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How to Do Mouseovers in Dreamweaver CS4

written by: cra8051•edited by: Michele McDonough•updated: 9/12/2011

Mouseovers, which are called Rollovers in Dreamweaver CS4, consist of one image that changes to another when the user rolls their mouse over the first image. They can create interesting effects, particularly when you add text to the second image to provide some entertaining comment.

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    Before you begin working with a Dreamweaver creation, choose two images that ideally are the same size or at least close to the same size. This is not an absolute requirement, but it is a bit more visually pleasing. If you want to modify either of the images, perhaps by adding a comment, do this with photo-editing software first.

    When the image files are ready, open a new HTML file in Dreamweaver CS4. Give the file a name of your choice and save it. Click on “Insert,” “Image Objects” and select “Rollover Image.” This will open an “Insert Rollover Image” edit box with five fill-in-the-blank sections. The first box comes up with a default Image name, which you can change to whatever you like. Next are two sections for the original image and the rollover image. Locate these on your computer using the supplied “Browse” buttons. Leave the box named “Preload rollover image” checked because this speeds up the loading process. Provide some alternate text in the next box. The last box is a place to re-direct the user to another page if you wish. When complete, click “OK.”

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    Important Advice

    Take some time to be sure you get the images exactly right and the information in this edit box correct, because Dreamweaver CS4 does not offer an easy way to go back and edit, in fact, it is easier just to re-do this step.

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    Initial Insert Rollover SetupEdited Rollover Setup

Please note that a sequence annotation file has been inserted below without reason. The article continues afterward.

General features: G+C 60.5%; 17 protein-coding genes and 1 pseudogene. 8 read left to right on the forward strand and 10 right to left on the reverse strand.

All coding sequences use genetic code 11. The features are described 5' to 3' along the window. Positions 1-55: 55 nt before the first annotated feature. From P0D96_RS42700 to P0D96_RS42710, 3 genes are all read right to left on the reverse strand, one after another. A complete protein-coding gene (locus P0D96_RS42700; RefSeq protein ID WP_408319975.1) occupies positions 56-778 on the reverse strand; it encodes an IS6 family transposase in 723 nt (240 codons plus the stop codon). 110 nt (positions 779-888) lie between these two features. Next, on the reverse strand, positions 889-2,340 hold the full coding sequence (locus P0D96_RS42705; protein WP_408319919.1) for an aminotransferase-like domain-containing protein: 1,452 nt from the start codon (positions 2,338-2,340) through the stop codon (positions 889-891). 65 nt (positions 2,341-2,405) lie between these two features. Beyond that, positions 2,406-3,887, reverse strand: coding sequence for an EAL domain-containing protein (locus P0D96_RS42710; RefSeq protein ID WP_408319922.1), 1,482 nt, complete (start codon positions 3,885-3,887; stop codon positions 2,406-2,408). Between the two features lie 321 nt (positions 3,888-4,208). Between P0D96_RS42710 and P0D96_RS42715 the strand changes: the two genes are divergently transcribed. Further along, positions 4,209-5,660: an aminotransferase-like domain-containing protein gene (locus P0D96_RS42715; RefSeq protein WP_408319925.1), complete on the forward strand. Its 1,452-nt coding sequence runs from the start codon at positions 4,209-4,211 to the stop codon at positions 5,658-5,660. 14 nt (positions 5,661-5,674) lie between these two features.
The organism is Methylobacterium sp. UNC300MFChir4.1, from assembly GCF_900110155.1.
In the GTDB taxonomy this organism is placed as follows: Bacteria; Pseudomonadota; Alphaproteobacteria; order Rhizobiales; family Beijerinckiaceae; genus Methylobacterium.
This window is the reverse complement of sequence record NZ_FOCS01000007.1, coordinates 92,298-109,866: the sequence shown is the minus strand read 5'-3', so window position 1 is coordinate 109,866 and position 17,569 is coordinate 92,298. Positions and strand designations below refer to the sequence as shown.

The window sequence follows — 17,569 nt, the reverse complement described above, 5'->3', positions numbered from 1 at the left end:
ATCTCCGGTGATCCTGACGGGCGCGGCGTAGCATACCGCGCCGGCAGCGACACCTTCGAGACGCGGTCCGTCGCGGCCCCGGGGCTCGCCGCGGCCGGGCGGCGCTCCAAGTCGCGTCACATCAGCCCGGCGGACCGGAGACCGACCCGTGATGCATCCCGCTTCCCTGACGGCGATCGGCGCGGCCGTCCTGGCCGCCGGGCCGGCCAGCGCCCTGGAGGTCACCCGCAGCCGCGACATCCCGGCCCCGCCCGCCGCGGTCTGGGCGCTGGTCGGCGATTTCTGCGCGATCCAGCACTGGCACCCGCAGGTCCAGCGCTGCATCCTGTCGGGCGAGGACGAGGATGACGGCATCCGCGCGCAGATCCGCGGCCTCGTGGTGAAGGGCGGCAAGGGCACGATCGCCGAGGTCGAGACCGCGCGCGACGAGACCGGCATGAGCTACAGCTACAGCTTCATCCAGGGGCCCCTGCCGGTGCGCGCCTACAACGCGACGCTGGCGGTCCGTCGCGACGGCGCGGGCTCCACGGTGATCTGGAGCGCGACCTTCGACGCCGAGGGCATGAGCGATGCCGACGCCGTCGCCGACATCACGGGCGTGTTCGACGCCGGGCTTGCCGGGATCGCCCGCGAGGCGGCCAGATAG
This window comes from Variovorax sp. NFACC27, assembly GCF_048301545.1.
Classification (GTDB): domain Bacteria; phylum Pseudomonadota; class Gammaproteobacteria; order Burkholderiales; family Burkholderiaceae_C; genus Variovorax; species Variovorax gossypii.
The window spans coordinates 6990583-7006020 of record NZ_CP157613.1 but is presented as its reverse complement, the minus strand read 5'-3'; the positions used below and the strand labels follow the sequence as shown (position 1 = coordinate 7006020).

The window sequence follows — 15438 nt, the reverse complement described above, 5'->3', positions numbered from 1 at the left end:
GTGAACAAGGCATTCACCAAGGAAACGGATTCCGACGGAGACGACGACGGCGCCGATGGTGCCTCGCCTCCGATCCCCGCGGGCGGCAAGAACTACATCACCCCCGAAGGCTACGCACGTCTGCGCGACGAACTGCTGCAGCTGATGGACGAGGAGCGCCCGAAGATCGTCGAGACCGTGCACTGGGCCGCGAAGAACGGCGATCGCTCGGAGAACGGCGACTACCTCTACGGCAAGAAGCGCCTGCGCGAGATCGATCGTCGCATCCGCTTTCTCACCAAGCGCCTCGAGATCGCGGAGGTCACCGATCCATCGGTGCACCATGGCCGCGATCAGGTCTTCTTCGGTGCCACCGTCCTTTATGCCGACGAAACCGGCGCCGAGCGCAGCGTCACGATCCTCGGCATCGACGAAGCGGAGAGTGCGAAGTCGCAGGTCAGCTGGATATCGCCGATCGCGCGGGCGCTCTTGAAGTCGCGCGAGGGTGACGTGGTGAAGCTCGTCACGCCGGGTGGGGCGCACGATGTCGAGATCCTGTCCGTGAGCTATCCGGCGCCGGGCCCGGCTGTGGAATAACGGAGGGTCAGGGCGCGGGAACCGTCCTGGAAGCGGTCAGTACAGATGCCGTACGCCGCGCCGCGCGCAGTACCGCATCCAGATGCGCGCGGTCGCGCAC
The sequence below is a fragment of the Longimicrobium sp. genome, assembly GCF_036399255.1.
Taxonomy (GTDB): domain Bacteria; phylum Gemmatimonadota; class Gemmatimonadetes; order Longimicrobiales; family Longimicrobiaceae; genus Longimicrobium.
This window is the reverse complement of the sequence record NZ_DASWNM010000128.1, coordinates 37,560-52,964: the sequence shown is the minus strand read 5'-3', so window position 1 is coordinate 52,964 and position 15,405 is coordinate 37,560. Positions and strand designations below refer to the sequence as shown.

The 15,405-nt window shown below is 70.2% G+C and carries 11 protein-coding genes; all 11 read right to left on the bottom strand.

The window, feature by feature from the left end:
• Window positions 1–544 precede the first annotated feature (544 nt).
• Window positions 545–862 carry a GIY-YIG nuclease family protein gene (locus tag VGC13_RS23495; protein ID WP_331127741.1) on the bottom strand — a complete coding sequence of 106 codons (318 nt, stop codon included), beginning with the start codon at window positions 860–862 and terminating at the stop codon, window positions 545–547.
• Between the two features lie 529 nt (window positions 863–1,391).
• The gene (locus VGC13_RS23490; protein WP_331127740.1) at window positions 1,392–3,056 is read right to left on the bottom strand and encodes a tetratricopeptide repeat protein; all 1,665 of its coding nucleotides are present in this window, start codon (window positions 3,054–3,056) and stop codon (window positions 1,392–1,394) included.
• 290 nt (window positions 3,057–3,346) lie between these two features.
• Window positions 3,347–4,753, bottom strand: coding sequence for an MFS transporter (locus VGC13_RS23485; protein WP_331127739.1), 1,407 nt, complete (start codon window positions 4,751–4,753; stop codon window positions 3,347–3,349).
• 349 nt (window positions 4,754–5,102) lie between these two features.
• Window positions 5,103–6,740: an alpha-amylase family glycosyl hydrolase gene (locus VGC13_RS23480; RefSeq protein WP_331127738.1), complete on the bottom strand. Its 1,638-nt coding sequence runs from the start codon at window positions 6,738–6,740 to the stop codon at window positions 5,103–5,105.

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    Check Your Work

    The easiest way at this point to check your work is to save the file again and locate it using Windows Explorer. Right click on the file and select “Open with.” Choose whatever browser you use and then use a mouseover movement over the image to watch it change. The images here show the two original images.

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    First ImageSecond Image
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    Javascript Code

    If you had to do with by writing the associated Javascript code that makes the process work, it would be quite cumbersome. For those interested in analyzing Javascript and tinkering directly, here is what the code looks like:

    function MM_preloadImages() { //v3.0

    var d=document; if(d.images){ if(!d.MM_p) d.MM_p=new Array();

    var i,j=d.MM_p.length,a=MM_preloadImages.arguments; for(i=0; i<a.length; i++)

    if (a[i].indexOf("#")!=0){ d.MM_p[j]=new Image; d.MM_p[j++].src=a[i];}}


    function MM_swapImgRestore() { //v3.0

    var i,x,a=document.MM_sr; for(i=0;a&&i<a.length&&(x=a[i])&&x.oSrc;i++) x.src=x.oSrc;


    function MM_findObj(n, d) { //v4.01

    function MM_swapImage() { //v3.0

    var i,j=0,x,a=MM_swapImage.arguments; document.MM_sr=new Array; for(i=0;i<(a.length-2);i+=3)

    if ((x=MM_findObj(a[i]))!=null){document.MM_sr[j++]=x; if(!x.oSrc) x.oSrc=x.src; x.src=a[i+2];}


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    Finishing Touches

    Add some complementary color for a background using the “Page Properties” and whatever additional text you like.

    When you upload this to a web server, either upload the images with it, or, if they are already on the server, be sure to modify the location in the rollover HTML file so they point correctly to where the images are stored on the server.